Earlier this month, Ada got published in Inheritance Magazine, a publication with “Asian and Pacific Islander stories, experiences, and reflections that affirm API identity and contribute to a more inclusive and multi-faceted understanding of Christian faith.”
Her story stems from a piece originally posted here on Queering the Kindom steeped with more time and more of the Spirit. I am so proud of her – of her hard work and talent, yes, but especially of her hope. Read on to witness it for yourself.
Witnessing and Seeing: A Mother-Daughter Story
An excerpt from Inheritance #61: Searching for Hope
Four years ago, I had worried that as the sole Christian in my family, my coming out to my mother would hurt what Christians call my “witness”: the theology I live to demonstrate to others who God is. How can you be a Christian, she asked me then, if you are gay?
I laughed because hers was a critical question that first drove me to despise organized religion as a child and that later tested my faith as an adult. But still, I mourned the straight-and-narrow path of easy answers and easy witness I left behind when I took the leap to live authentically as a queer Christian.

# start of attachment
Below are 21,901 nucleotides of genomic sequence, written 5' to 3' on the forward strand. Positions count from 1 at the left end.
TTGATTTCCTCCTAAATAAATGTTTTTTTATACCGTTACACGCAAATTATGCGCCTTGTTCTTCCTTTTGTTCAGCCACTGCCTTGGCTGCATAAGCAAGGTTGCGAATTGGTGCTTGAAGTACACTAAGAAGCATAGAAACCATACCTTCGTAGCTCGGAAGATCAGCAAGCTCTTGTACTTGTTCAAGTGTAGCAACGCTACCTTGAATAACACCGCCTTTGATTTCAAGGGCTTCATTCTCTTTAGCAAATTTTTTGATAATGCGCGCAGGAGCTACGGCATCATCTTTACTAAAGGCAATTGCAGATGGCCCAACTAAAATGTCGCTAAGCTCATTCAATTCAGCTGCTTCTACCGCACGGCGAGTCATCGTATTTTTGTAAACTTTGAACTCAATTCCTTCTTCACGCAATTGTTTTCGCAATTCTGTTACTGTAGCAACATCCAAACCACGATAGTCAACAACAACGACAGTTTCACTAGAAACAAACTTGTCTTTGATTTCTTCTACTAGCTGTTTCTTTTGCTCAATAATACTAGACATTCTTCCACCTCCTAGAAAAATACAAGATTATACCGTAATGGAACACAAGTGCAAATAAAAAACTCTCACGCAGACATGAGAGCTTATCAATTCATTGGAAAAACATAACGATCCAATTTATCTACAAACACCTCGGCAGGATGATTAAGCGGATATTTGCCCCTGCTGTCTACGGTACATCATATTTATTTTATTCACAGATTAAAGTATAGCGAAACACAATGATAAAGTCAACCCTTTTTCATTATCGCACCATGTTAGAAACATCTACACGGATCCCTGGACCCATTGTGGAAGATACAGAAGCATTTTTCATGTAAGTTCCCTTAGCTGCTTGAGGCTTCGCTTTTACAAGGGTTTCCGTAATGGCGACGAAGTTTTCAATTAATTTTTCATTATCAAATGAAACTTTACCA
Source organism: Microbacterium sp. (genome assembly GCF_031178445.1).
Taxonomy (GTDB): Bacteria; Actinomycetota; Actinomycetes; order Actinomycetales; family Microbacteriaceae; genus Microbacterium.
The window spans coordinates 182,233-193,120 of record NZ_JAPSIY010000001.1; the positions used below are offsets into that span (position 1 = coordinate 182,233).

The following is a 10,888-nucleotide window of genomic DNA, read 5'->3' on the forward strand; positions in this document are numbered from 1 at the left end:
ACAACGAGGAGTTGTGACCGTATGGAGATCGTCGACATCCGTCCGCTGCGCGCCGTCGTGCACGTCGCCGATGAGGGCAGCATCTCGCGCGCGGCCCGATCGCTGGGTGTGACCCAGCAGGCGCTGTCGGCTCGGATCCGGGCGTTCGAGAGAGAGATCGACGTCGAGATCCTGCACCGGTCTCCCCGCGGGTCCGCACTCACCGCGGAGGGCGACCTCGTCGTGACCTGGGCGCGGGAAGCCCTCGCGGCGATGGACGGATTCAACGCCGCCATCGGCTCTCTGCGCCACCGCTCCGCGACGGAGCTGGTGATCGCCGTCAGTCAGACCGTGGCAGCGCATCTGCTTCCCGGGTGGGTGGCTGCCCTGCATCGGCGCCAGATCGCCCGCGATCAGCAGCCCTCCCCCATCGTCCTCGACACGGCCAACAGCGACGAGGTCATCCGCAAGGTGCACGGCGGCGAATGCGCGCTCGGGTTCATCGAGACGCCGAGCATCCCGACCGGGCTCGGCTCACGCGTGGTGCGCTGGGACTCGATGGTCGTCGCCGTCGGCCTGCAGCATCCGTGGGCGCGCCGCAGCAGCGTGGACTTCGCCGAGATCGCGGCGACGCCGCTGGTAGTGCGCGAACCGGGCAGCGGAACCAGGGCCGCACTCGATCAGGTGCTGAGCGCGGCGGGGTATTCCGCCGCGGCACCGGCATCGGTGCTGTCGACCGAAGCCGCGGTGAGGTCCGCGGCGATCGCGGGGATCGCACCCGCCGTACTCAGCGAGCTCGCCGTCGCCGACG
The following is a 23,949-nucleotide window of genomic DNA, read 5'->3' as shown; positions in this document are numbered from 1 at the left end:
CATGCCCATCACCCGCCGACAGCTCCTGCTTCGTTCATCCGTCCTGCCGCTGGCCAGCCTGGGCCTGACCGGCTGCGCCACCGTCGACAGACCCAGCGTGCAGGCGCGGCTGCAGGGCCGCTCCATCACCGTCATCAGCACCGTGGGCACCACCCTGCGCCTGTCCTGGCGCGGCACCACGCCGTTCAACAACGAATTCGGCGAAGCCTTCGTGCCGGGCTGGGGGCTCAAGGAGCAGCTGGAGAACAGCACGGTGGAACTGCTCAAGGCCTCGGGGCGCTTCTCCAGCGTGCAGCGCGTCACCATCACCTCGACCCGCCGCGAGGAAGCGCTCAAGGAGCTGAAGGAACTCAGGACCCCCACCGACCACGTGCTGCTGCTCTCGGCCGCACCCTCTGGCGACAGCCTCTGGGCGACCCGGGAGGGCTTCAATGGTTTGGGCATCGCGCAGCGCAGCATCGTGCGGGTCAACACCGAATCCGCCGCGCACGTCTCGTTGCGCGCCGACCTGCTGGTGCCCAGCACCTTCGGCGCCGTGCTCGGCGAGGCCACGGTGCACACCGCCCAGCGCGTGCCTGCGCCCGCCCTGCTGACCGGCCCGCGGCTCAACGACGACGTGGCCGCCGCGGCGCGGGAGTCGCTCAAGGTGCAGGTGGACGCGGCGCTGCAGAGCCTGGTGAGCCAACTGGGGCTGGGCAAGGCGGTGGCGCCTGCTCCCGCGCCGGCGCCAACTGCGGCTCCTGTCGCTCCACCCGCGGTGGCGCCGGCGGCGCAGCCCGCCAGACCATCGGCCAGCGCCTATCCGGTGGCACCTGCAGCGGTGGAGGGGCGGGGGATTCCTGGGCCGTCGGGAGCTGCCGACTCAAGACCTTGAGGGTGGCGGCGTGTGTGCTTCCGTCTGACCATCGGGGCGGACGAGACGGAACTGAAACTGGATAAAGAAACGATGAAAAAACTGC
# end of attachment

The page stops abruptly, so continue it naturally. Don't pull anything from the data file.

. . .
My mother and I never made things easy for one another. But she has come a long way in four years: from her silence and absence at my wedding, to gradual phone calls and a couple holidays. Last year, my wife and I spent Christmas at her home.
Our first morning there, my wife and I were headed out for a walk. My mother said she’d drive us to a nearby park. “Don’t walk here,” she said, “Not in my neighborhood.”
She said she had quit walking her own streets, too, to avoid unwanted questions about me, to avoid embarrassment, to live peacefully. To risk her own face — to dare to wear her shame in public, she said — would change no one’s mind about her queer daughter.
At one point, she ushered me out of the family’s earshot and into her coat closet. She spoke quietly…
Journey over to Inheritance #61: Searching for Hope for the full story.
Incredible illustrations by Maria Vitan